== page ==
Newsweek International Takes a Global Look at Gay Rights


NewsweekNewsweeks international editions (Europe, Asia, and Latin America) this week look at gay rights struggles around the world accompanied by an an online gallery featuring some of the defining images of the last year, including this shot of British gay rights activist Peter Tatchell being harassed by a woman on the street in Moscow, moments before he and others were more brutally assaulted by nationalists and skinheads.

Also included are a couple articles about Jamaica as well as a Q&A with Sir Ian McKellen.


  1. says

    Here’s a simple solution: Any country that allows gay bashings to go on and doesn’t swiftly punish all who are responsible should be boycotted. Gay people should no longer travel to these locations for vacations or sight-seeing. Money talks and when tourism is down and gay dollars aren’t being spent, those countries will change their ways.

  2. Tom says

    Most of the article is actually about progress in other countries though Russia is obviously an exception. The biggest surprises are in “macho” countries such as Mexico, Spain, and some parts of South America.

  3. Paul says

    Actually that cover is pretty tame, and I recall them using a similar one on the domestic edition about 10 years ago. It’s about the safest way to go; you can’t show one person’s face (or you get accused of profiling or saying gays aren’t coupled), you can’t show kissing (unless you want nutjobs calling for boycotts and burning down Wal-marts), rainbow flags and other symbols aren’t as widely or readily understood, a celebrity pic or couple would be too focused, etc.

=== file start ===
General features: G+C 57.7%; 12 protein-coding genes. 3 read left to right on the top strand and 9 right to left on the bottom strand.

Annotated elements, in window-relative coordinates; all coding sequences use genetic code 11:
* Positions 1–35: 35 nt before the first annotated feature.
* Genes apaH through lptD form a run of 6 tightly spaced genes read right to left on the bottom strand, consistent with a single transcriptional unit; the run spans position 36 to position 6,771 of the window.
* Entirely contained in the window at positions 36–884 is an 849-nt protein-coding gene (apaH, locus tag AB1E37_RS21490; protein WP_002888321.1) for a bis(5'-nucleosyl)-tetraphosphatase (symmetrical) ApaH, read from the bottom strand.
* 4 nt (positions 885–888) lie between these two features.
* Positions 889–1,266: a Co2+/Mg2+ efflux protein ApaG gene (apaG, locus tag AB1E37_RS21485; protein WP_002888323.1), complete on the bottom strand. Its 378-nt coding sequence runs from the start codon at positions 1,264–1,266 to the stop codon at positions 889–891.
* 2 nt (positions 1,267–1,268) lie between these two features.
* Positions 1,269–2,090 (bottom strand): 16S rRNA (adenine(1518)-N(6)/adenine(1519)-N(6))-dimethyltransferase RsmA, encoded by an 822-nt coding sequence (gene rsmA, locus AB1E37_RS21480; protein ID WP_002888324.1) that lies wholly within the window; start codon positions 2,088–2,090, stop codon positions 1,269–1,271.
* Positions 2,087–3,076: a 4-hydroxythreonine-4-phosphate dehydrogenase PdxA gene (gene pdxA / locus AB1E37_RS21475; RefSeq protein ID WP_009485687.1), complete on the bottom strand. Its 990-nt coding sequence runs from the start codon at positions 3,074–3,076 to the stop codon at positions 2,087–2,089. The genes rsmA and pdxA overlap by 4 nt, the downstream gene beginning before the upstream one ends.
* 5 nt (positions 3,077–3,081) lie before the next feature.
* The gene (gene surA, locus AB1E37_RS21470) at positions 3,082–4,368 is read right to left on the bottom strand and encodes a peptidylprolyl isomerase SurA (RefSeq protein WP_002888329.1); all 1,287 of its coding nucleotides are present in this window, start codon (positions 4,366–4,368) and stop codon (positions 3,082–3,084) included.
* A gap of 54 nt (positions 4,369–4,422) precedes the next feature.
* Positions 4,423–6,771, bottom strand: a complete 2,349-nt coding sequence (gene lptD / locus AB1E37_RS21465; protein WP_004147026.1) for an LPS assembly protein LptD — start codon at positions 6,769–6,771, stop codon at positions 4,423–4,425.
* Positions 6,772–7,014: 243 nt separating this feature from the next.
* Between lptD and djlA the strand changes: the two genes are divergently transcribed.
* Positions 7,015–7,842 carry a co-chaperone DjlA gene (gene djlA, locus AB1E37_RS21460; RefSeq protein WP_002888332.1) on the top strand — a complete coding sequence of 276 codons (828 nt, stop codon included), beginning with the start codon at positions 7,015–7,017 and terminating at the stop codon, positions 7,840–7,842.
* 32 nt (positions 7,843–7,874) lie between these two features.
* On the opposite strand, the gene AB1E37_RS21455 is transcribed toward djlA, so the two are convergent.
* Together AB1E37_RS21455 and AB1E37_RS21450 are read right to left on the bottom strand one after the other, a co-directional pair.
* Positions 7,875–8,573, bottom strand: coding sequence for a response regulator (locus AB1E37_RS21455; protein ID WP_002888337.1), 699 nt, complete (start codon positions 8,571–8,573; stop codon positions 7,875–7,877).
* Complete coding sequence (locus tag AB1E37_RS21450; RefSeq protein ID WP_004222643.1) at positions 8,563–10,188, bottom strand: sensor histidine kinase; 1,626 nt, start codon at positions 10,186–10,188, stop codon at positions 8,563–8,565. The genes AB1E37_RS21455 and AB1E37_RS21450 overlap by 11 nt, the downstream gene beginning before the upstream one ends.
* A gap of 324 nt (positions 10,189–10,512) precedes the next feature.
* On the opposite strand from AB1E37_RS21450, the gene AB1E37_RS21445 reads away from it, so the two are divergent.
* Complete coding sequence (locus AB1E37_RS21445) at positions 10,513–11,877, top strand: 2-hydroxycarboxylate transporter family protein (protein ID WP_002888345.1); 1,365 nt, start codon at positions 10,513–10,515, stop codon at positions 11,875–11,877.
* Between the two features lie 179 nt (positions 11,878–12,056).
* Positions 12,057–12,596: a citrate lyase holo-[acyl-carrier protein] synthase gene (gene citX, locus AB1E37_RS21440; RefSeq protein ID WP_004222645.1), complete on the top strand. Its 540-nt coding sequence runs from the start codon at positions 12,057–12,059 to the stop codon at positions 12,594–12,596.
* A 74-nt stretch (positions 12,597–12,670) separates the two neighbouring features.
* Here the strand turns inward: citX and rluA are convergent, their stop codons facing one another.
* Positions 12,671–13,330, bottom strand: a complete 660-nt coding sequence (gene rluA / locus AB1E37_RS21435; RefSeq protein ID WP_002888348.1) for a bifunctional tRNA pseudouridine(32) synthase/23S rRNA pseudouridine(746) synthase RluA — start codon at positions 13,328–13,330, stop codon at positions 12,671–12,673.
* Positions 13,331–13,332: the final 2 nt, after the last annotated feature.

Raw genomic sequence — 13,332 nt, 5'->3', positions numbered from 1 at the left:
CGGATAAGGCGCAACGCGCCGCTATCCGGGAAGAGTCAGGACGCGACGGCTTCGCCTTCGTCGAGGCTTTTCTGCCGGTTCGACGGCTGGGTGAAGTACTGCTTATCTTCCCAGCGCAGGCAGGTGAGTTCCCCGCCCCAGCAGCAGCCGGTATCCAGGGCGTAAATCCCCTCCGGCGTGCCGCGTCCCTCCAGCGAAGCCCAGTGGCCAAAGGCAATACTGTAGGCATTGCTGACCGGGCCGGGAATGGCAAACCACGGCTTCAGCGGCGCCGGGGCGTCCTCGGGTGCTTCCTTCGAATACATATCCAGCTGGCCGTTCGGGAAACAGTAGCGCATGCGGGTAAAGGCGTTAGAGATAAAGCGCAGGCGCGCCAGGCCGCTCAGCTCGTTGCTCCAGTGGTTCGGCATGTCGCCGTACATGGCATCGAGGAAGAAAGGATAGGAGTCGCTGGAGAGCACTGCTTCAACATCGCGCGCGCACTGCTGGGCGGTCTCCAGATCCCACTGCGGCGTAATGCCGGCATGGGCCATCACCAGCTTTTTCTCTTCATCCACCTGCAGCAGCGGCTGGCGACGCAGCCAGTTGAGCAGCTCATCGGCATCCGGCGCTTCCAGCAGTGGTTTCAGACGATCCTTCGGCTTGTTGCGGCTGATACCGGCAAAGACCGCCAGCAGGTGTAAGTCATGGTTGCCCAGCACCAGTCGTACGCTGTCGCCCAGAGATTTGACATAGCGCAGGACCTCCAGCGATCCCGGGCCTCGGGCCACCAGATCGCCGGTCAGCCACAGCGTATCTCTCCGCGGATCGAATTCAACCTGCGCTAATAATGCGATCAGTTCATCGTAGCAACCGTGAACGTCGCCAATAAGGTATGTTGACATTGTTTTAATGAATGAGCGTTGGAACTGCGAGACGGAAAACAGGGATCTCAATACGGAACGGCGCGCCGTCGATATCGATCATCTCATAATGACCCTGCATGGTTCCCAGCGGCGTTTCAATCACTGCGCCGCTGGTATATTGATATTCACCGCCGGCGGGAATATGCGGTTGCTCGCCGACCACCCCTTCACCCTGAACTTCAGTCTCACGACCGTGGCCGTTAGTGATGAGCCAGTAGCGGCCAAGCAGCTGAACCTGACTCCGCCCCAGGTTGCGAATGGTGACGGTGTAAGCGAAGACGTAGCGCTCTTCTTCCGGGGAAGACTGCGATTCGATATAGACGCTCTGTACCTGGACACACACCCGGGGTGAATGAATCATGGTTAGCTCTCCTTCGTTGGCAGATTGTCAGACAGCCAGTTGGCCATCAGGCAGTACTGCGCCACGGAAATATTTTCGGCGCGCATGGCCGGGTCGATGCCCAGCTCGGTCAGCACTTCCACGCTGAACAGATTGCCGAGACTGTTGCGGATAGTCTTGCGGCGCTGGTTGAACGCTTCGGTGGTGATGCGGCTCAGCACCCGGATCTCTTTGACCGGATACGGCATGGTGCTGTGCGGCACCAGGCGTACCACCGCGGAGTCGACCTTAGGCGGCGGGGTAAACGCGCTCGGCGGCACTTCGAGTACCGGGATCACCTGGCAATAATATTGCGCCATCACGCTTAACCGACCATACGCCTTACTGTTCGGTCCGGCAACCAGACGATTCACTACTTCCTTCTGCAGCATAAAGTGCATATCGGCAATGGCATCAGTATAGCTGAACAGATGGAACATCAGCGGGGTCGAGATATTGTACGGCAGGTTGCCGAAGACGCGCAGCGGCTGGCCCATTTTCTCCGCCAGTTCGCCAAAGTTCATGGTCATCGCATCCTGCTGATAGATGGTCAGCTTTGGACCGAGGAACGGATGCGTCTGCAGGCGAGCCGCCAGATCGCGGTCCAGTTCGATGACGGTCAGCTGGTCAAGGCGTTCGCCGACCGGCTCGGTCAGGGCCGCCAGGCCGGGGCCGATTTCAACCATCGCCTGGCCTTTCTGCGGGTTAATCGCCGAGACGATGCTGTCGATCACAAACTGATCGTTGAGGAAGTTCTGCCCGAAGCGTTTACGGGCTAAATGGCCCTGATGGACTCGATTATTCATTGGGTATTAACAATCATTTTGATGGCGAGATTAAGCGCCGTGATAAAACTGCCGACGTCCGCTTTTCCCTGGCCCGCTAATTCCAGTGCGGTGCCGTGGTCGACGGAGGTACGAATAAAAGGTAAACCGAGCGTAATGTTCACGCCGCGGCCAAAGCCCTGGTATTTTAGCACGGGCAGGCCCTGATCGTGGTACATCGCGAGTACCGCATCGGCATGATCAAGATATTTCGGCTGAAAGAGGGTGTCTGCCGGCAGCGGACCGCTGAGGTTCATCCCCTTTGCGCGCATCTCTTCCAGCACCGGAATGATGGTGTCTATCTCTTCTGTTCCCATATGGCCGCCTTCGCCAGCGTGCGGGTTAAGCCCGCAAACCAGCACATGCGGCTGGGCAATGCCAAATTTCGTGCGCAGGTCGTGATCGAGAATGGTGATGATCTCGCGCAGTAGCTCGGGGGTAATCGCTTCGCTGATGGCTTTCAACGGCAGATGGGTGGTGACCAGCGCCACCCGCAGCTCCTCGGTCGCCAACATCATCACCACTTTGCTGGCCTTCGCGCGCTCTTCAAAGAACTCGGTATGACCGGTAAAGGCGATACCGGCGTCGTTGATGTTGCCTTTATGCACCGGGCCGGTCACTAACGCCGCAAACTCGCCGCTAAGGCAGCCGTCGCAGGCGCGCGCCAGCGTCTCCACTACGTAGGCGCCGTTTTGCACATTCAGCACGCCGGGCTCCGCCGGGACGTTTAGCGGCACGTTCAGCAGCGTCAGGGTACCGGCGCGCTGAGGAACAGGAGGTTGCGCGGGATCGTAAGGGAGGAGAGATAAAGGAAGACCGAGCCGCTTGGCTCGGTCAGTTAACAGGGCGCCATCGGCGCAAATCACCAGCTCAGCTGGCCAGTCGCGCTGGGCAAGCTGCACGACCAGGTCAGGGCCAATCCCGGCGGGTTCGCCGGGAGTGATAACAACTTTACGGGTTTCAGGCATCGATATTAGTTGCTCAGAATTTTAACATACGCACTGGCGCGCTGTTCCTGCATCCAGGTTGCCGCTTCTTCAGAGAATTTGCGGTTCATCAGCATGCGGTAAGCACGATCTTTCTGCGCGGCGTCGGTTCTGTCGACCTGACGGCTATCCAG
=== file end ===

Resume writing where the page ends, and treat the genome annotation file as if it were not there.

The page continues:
4. Richard says

    This is a Human Rights issue, and it should be viewed that way by everyone, including our own government. I think the cover gets that universal message across. Pushing the issue to the outer limits of the gay movement would be counterproductive; keep it simple and it becomes a global issue. We have made major strides in a very short time. Let’s live up to the expanded rights and social visibility we’ve achieved — give back, and lead by example.

  5. Bill, Perdue says

    The bigotry that blights GLBT communities in the US and the EU is obvious if you consider all that’s been stolen from our lives. But the situation for our brothers and sisters in Latin America, the Caribbean, Africa, the Mideast and Asia is horrific.

    Anyone familiar with the split in the anglocatholic cult knows about the antigay bigotry festering in government and religious circles in Africa. Bigotry came to Africa with European slave ships, colonists, and bayonets. The colonies were feeding grounds for the ravenous greed of the the East India Company, Leopold of Belgium, the Japanese in China, The US in the Philippines, the French in Algeria, Mussolini in Libya, and etc. Independence didn’t bring with it a stable economy or finances, a rich cultural and educational establishment, an adequate physical infrastructure, or satisfactory housing, heath and nutrition.

    This deprivation is the breeding ground for racism, national chauvinism, misogyny and antigay bigotry which are still in place decades after the collapse of the empires (excepting the American empire). That however does not excuse bigots like archbishop Akinola, primate of Nigeria, or Robert Mugabe, dictator of Zimbabwe, Iranian mullahs or the Chinese Stalinists.

    Our concern is with the fate of their many victims in Africa, Jamaica, Iraq, etc. Pogroms and mass murder are a distinct worry for them and a reality in Iraq.

    If you’re interested you can check out

    or check out books by noted West Indian author and Pan-Africanist C.L.R. James who wrote The Black Jacobins, Toussaint L’Ouverture and the San Domingo Revolution (1938), American Civilisation (1949) and Nkrumah and the Ghana Revolution (1977).

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